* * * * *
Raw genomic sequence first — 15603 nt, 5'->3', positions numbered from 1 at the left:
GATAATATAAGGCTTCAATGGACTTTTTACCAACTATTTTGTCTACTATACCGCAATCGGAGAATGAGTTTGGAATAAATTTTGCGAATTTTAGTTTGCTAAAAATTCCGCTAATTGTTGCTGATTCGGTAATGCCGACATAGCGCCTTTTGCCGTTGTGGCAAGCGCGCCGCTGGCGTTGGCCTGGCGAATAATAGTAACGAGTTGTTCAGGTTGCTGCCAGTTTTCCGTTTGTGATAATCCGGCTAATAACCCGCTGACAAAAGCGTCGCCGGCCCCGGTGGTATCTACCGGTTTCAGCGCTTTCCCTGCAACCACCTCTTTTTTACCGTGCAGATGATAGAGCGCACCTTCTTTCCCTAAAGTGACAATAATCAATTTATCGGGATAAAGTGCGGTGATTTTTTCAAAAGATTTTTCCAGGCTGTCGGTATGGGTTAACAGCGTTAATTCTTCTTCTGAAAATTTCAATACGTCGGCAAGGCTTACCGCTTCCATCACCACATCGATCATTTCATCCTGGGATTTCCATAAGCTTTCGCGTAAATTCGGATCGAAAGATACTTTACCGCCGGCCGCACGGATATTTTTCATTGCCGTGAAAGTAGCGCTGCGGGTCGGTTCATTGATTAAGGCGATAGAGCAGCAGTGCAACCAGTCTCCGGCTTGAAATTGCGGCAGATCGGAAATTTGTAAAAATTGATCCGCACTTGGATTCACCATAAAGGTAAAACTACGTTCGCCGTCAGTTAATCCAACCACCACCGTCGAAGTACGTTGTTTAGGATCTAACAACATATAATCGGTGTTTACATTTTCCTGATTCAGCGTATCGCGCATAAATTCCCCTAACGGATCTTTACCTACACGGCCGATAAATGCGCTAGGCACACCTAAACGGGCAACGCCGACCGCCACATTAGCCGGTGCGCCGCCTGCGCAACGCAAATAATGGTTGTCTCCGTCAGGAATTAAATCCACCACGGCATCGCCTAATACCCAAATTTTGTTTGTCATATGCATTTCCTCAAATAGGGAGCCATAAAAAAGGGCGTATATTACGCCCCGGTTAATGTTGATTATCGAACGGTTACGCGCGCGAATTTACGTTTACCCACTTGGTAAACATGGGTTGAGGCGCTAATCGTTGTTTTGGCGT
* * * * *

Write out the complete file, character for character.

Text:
Raw genomic sequence first — 15603 nt, 5'->3', positions numbered from 1 at the left:
GATAATATAAGGCTTCAATGGACTTTTTACCAACTATTTTGTCTACTATACCGCAATCGGAGAATGAGTTTGGAATAAATTTTGCGAATTTTAGTTTGCTAAAAATTCCGCTAATTGTTGCTGATTCGGTAATGCCGACATAGCGCCTTTTGCCGTTGTGGCAAGCGCGCCGCTGGCGTTGGCCTGGCGAATAATAGTAACGAGTTGTTCAGGTTGCTGCCAGTTTTCCGTTTGTGATAATCCGGCTAATAACCCGCTGACAAAAGCGTCGCCGGCCCCGGTGGTATCTACCGGTTTCAGCGCTTTCCCTGCAACCACCTCTTTTTTACCGTGCAGATGATAGAGCGCACCTTCTTTCCCTAAAGTGACAATAATCAATTTATCGGGATAAAGTGCGGTGATTTTTTCAAAAGATTTTTCCAGGCTGTCGGTATGGGTTAACAGCGTTAATTCTTCTTCTGAAAATTTCAATACGTCGGCAAGGCTTACCGCTTCCATCACCACATCGATCATTTCATCCTGGGATTTCCATAAGCTTTCGCGTAAATTCGGATCGAAAGATACTTTACCGCCGGCCGCACGGATATTTTTCATTGCCGTGAAAGTAGCGCTGCGGGTCGGTTCATTGATTAAGGCGATAGAGCAGCAGTGCAACCAGTCTCCGGCTTGAAATTGCGGCAGATCGGAAATTTGTAAAAATTGATCCGCACTTGGATTCACCATAAAGGTAAAACTACGTTCGCCGTCAGTTAATCCAACCACCACCGTCGAAGTACGTTGTTTAGGATCTAACAACATATAATCGGTGTTTACATTTTCCTGATTCAGCGTATCGCGCATAAATTCCCCTAACGGATCTTTACCTACACGGCCGATAAATGCGCTAGGCACACCTAAACGGGCAACGCCGACCGCCACATTAGCCGGTGCGCCGCCTGCGCAACGCAAATAATGGTTGTCTCCGTCAGGAATTAAATCCACCACGGCATCGCCTAATACCCAAATTTTGTTTGTCATATGCATTTCCTCAAATAGGGAGCCATAAAAAAGGGCGTATATTACGCCCCGGTTAATGTTGATTATCGAACGGTTACGCGCGCGAATTTACGTTTACCCACTTGGTAAACATGGGTTGAGGCGCTAATCGTTGTTTTGGCGT